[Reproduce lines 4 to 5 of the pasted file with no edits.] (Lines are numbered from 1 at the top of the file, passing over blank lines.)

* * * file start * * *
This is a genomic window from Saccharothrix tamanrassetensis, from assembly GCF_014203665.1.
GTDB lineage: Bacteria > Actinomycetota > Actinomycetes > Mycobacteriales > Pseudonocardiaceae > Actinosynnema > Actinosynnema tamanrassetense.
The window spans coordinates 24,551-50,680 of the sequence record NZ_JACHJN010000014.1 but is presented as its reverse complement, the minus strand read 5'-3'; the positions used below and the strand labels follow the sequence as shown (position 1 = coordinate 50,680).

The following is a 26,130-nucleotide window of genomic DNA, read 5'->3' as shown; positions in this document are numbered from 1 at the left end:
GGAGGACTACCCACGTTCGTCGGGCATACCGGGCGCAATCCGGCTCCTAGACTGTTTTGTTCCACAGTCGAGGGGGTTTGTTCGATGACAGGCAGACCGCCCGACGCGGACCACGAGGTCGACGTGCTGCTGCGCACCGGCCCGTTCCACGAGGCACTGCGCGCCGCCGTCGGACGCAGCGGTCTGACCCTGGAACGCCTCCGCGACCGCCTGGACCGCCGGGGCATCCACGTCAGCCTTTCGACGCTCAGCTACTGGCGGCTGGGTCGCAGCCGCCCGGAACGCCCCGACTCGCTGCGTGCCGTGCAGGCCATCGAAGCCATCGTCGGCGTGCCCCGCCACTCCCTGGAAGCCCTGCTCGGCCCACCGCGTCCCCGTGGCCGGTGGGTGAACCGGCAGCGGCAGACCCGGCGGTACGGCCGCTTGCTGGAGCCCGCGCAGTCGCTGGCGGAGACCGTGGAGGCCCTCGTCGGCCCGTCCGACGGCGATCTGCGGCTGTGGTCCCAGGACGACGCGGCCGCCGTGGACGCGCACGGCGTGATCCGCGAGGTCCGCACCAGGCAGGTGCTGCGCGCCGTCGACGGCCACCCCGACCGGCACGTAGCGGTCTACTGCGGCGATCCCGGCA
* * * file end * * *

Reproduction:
The following is a 26,130-nucleotide window of genomic DNA, read 5'->3' as shown; positions in this document are numbered from 1 at the left end:
GGAGGACTACCCACGTTCGTCGGGCATACCGGGCGCAATCCGGCTCCTAGACTGTTTTGTTCCACAGTCGAGGGGGTTTGTTCGATGACAGGCAGACCGCCCGACGCGGACCACGAGGTCGACGTGCTGCTGCGCACCGGCCCGTTCCACGAGGCACTGCGCGCCGCCGTCGGACGCAGCGGTCTGACCCTGGAACGCCTCCGCGACCGCCTGGACCGCCGGGGCATCCACGTCAGCCTTTCGACGCTCAGCTACTGGCGGCTGGGTCGCAGCCGCCCGGAACGCCCCGACTCGCTGCGTGCCGTGCAGGCCATCGAAGCCATCGTCGGCGTGCCCCGCCACTCCCTGGAAGCCCTGCTCGGCCCACCGCGTCCCCGTGGCCGGTGGGTGAACCGGCAGCGGCAGACCCGGCGGTACGGCCGCTTGCTGGAGCCCGCGCAGTCGCTGGCGGAGACCGTGGAGGCCCTCGTCGGCCCGTCCGACGGCGATCTGCGGCTGTGGTCCCAGGACGACGCGGCCGCCGTGGACGCGCACGGCGTGATCCGCGAGGTCCGCACCAGGCAGGTGCTGCGCGCCGTCGACGGCCACCCCGACCGGCACGTAGCGGTCTACTGCGGCGATCCCGGCA